Other art goes into more detail to show clothing, features, and attitude, like this super-early concept piece for Woody of Toy Story. This version looks a lot more rough-and-tumble than Woody’s character actually ended up being.
Other concept art can be more technical, modeling the anatomy or structure of a character like this schematic for WALL•E.
Create a Believable World
Whether you’re creating a story in a real-world setting, one in an alternate reality almost the same as ours, or an entirely unknown universe, your world has to be believable for your audience to become fully immersed. If your world is inconsistent, illogical, or ill-defined, viewers will immediately begin to remember they’re engaging with a fiction—and then the magic is lost. As storytellers, it’s our job to sustain the magic for our readers or viewers as long as possible, and world-building is one of the key ingredients in this spell.
For the most part, Pixar movies are set in worlds we can relate to, at least on some level: the suburbs, the desert, a forest, the ocean. But even the ones we’ve never visited—like Monstropolis or a huge spaceship flying around the solar system—are believable because they tie in elements from everyday life. Mike and Sulley still have to go to work like the rest of us; advertisers are still blasting messages to consumers in space; love and friendship and doing the right thing remain important, regardless of where or when the story takes place. Even if we’ve never been to these worlds, we can imagine ourselves in them without much effort.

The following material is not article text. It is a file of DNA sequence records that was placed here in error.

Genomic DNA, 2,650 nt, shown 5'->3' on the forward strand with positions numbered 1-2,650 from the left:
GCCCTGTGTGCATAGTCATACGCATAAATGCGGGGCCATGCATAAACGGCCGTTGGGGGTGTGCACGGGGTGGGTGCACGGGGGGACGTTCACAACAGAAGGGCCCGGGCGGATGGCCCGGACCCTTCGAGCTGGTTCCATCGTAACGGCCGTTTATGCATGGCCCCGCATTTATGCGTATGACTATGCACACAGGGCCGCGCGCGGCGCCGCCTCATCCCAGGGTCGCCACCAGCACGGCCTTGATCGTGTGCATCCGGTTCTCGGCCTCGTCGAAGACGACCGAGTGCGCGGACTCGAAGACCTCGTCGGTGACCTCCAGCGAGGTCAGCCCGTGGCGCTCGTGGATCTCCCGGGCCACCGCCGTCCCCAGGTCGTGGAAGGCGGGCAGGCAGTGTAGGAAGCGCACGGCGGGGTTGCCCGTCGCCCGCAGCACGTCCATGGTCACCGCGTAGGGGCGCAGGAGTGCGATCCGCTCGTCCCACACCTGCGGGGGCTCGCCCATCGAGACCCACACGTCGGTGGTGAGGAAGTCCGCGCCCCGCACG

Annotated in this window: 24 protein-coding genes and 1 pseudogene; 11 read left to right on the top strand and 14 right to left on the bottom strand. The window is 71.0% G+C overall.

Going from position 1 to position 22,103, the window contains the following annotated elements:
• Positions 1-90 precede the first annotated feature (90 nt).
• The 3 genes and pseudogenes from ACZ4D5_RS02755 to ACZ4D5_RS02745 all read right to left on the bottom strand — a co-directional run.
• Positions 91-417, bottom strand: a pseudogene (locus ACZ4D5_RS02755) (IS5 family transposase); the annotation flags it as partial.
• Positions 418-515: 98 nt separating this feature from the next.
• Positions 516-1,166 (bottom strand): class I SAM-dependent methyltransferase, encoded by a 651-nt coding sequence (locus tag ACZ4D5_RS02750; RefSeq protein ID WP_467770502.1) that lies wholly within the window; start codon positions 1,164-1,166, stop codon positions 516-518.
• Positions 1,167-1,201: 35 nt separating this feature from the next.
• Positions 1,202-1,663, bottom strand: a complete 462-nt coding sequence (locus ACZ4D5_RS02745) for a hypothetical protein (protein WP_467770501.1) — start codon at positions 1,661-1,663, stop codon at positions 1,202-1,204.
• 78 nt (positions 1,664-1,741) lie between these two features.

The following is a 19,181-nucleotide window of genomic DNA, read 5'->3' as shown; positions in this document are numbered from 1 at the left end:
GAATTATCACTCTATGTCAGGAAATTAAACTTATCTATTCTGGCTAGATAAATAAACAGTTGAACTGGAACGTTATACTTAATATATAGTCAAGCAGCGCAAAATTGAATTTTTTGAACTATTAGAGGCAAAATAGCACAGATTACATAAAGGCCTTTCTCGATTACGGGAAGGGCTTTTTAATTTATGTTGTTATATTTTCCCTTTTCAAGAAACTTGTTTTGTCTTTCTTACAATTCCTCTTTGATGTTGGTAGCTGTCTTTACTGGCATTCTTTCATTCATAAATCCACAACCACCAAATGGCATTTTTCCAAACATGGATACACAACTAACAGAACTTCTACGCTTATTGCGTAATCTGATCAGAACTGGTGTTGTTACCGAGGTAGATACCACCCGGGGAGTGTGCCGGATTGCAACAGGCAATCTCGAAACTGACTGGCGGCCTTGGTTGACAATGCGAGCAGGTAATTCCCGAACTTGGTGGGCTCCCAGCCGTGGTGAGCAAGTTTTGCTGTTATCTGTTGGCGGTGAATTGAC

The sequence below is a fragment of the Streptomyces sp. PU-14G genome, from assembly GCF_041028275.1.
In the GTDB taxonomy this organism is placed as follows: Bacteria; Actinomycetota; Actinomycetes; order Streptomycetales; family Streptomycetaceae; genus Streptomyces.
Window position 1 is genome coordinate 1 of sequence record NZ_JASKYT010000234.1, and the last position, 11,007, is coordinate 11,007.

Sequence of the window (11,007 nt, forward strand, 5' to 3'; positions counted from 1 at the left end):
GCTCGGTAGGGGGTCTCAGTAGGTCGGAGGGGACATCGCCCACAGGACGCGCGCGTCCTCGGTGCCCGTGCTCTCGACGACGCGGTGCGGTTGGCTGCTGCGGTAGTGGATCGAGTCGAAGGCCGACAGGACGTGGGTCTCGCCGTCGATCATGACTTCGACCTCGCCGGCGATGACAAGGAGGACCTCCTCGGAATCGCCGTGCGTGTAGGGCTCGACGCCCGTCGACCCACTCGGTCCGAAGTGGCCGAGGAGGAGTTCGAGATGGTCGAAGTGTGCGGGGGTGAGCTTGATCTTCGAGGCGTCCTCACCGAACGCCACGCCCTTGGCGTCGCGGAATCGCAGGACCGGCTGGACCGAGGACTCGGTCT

At Pixar, world-building starts in the mind of a writer, and is eventually brought to life in collaboration with teams of illustrators, animators, and 3D modelers. Often, early visualizations are created in the form of static concepts that show how a scene or setting should look. Artists also use multi-panel storyboards to reveal how the world, characters, and narrative work together visually in specific scenes.
Real places often inspire fictional ones. This place, called Cadillac Range in Cars, was inspired by a real art installation the team saw on a road trip along Route 66 doing research for the movie. The installation featured Cadillacs with their noses buried into the ground, tail fins sticking up in the air like the mountain range does in the concept below.
These storyboards from Inside Out illustrate a real-world setting—a normal house where a kid doodles on the wall and is forced to eat food she clearly despises—juxtaposed with scenes of Headquarters, where Riley spends most of the movie with her personified emotions. Both worlds feel equally real, even though Headquarters’ setting is quite fantastical.
Key Story Design Takeaways
Story design requires both wordsmiths and visual artists to bring a narrative to life. Using a highly collaborative and iterative development process, along with some useful concepting and prototyping formats to get your ideas into a shareable format, you can design incredibly powerful stories.
The best stories make a lasting impact on viewers, becoming part of their imagination and broader worldview. Pixar has mastered this kind of storytelling. We can learn a lot not just from the techniques they use, but from the way they invest in developing compelling narratives, characters, and worlds.
CREDIT: All art courtesy of Pixar Animation Studios, © Disney/Pixar, on loan to Cooper Hewitt